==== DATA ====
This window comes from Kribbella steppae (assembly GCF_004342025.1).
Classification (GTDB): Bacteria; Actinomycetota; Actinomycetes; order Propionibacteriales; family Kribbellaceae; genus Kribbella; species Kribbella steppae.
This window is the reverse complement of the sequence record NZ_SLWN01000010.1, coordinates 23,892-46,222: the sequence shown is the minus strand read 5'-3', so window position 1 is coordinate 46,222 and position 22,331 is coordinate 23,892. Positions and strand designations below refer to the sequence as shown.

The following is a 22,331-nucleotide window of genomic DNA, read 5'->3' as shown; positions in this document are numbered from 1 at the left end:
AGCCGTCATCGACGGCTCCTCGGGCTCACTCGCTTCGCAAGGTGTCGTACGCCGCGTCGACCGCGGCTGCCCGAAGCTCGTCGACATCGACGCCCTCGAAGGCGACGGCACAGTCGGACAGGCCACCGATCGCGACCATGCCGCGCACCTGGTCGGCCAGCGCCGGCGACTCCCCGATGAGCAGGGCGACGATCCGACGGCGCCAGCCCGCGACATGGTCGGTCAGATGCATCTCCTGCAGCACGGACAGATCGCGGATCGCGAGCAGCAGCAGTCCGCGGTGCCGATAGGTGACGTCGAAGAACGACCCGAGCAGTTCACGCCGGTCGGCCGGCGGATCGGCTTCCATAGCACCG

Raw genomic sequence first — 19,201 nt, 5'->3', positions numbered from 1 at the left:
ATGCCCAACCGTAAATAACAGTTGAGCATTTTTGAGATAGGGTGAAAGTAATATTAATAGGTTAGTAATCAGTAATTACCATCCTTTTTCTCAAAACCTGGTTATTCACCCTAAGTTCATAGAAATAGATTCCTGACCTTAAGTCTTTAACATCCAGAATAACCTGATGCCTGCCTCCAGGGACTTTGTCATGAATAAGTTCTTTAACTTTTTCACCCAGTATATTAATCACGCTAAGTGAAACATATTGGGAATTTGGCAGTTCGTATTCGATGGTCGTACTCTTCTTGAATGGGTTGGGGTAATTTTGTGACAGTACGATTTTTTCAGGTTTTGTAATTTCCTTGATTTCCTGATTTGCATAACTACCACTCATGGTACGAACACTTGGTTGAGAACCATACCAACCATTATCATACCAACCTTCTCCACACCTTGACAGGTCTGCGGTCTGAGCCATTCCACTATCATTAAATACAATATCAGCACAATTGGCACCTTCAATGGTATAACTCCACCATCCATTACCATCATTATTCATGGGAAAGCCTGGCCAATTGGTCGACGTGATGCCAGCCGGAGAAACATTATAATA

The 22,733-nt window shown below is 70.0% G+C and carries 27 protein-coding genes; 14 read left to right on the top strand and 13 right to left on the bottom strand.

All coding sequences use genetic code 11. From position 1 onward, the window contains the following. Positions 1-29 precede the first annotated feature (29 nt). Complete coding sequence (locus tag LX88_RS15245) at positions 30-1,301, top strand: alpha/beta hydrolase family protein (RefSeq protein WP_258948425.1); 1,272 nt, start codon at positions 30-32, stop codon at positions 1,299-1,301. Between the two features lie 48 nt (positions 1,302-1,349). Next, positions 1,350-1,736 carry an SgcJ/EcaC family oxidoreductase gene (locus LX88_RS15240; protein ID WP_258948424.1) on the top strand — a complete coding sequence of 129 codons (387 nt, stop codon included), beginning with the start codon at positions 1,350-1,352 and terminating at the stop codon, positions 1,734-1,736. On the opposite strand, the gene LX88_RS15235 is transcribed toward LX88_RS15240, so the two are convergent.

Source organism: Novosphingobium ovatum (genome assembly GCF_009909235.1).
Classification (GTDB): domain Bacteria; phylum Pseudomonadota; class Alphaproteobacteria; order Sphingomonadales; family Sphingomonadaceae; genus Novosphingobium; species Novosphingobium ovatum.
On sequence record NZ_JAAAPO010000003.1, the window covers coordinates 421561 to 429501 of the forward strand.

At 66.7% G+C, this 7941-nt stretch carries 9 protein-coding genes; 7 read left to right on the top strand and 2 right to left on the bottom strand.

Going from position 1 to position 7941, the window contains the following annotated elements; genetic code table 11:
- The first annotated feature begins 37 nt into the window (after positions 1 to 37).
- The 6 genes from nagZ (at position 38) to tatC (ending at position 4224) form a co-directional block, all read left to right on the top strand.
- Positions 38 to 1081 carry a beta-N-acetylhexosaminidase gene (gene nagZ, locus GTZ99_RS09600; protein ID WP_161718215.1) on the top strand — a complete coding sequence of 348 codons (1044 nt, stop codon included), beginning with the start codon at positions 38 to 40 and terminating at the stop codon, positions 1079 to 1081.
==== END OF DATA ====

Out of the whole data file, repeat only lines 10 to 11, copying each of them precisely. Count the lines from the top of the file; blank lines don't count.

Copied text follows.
Source organism: Novosphingobium ovatum (genome assembly GCF_009909235.1).
Classification (GTDB): domain Bacteria; phylum Pseudomonadota; class Alphaproteobacteria; order Sphingomonadales; family Sphingomonadaceae; genus Novosphingobium; species Novosphingobium ovatum.